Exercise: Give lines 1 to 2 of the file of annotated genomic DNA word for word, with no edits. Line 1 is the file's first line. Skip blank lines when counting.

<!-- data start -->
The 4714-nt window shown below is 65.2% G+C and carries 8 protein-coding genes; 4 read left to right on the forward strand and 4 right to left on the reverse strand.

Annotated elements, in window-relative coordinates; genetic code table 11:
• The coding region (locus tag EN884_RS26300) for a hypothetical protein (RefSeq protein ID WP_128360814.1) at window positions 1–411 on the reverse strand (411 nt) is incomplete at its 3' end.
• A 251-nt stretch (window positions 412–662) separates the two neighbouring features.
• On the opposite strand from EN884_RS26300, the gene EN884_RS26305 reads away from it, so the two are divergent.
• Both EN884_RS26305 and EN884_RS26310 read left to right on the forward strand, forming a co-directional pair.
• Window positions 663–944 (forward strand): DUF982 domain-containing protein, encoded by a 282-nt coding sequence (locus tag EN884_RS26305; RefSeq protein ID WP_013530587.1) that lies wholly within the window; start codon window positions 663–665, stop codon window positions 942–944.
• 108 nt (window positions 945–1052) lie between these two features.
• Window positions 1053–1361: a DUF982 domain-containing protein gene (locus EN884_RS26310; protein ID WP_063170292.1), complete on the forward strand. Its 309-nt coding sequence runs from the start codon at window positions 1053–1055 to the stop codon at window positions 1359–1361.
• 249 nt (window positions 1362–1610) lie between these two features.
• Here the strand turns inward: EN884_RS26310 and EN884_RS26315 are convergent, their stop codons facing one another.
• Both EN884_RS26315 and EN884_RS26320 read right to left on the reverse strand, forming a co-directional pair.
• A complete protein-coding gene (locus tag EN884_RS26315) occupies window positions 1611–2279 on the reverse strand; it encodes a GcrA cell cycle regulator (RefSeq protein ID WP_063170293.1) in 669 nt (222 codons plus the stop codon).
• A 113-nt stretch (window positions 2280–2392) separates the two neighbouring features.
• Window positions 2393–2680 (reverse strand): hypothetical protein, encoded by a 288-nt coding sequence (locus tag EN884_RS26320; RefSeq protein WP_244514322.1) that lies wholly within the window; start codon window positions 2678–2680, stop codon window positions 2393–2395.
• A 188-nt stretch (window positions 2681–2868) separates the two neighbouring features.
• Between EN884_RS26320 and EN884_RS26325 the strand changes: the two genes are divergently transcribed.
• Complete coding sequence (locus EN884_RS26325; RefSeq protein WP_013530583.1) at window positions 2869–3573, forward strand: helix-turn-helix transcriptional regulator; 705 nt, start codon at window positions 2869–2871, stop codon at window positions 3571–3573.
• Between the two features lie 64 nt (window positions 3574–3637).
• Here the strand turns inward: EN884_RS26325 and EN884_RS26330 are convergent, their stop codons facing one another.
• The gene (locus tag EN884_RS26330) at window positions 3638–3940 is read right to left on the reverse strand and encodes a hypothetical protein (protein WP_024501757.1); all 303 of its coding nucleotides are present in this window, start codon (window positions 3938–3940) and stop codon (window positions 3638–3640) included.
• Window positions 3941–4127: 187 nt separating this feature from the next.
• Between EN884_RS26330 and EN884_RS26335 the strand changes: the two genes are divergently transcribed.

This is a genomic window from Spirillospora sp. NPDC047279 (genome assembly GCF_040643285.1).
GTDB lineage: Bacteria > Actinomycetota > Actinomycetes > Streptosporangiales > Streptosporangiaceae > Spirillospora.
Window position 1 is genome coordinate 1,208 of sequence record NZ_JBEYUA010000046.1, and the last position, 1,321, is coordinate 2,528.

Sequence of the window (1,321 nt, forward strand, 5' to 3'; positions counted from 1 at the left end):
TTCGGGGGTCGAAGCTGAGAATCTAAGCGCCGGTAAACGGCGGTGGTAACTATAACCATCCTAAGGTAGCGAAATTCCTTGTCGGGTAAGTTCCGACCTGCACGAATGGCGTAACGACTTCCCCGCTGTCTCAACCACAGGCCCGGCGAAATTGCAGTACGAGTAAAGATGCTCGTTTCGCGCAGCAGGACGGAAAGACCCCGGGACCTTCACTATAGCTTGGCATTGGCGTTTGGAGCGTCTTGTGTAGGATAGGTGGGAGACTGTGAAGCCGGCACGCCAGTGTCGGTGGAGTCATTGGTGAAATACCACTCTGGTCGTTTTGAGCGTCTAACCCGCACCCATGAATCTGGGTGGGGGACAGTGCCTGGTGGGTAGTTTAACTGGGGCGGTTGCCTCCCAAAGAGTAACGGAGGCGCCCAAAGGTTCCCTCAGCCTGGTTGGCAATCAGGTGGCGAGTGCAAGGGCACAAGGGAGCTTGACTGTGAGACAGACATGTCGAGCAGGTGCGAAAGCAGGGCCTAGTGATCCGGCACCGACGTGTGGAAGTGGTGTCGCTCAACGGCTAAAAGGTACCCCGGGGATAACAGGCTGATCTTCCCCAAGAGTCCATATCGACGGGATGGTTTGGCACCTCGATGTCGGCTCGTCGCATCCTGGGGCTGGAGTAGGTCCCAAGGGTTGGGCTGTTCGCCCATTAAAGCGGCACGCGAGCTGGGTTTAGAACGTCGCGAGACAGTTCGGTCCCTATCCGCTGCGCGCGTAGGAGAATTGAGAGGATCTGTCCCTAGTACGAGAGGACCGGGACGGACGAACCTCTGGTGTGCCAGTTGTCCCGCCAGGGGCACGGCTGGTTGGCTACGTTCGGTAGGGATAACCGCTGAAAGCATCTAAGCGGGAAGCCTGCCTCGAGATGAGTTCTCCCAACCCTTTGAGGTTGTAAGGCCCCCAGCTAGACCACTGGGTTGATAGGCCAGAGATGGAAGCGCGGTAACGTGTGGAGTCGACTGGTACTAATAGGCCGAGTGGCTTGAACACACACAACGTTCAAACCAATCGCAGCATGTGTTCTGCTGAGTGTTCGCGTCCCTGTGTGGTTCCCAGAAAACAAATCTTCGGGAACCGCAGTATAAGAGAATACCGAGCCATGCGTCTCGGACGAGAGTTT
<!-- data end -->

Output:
The 4714-nt window shown below is 65.2% G+C and carries 8 protein-coding genes; 4 read left to right on the forward strand and 4 right to left on the reverse strand.

Annotated elements, in window-relative coordinates; genetic code table 11: